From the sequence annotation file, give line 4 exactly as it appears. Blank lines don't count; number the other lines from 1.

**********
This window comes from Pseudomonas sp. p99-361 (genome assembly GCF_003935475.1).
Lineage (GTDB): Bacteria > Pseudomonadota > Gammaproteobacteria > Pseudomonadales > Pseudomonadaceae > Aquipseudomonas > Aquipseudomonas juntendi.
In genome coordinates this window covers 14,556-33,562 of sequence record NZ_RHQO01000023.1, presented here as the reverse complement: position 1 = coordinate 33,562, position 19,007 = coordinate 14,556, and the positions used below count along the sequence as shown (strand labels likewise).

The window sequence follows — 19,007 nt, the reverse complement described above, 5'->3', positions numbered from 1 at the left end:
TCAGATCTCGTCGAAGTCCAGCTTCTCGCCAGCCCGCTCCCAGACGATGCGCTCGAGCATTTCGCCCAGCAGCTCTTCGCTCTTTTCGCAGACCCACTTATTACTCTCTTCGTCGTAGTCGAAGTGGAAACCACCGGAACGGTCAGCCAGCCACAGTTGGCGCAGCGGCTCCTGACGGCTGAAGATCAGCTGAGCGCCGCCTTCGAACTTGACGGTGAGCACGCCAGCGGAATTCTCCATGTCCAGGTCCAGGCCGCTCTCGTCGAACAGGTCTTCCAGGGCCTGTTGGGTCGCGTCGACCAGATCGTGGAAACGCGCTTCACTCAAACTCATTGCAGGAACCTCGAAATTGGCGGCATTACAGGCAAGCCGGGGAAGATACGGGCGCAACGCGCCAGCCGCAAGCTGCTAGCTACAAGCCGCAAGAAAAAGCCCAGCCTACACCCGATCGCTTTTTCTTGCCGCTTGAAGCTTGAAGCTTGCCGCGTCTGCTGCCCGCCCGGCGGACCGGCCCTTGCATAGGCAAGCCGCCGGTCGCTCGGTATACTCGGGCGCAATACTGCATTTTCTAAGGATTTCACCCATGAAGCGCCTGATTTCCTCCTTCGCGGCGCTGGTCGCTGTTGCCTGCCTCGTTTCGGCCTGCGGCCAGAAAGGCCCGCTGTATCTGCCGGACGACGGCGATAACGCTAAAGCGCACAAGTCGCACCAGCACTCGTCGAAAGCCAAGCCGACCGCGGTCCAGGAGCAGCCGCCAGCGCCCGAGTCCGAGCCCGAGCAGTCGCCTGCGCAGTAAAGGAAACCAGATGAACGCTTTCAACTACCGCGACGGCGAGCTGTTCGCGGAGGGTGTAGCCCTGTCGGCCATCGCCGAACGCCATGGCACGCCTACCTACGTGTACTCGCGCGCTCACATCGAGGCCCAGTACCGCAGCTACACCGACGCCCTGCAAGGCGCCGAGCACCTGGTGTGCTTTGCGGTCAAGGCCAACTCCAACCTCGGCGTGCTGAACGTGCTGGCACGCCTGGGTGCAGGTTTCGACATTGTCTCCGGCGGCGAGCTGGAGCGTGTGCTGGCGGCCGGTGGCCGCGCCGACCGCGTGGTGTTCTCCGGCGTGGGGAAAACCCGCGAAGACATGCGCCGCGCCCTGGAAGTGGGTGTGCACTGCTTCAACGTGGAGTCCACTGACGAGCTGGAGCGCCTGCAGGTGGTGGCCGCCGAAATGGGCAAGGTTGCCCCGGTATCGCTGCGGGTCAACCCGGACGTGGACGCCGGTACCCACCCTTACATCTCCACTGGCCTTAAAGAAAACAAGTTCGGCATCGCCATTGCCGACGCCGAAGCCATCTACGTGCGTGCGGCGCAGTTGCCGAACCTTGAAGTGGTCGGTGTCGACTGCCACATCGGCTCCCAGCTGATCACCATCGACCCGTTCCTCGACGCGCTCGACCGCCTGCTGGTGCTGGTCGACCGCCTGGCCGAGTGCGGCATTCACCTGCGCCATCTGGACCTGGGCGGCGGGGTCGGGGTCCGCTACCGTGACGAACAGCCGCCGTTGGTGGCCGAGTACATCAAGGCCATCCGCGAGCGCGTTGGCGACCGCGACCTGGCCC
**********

The window sequence follows — 19,007 nt, the reverse complement described above, 5'->3', positions numbered from 1 at the left end: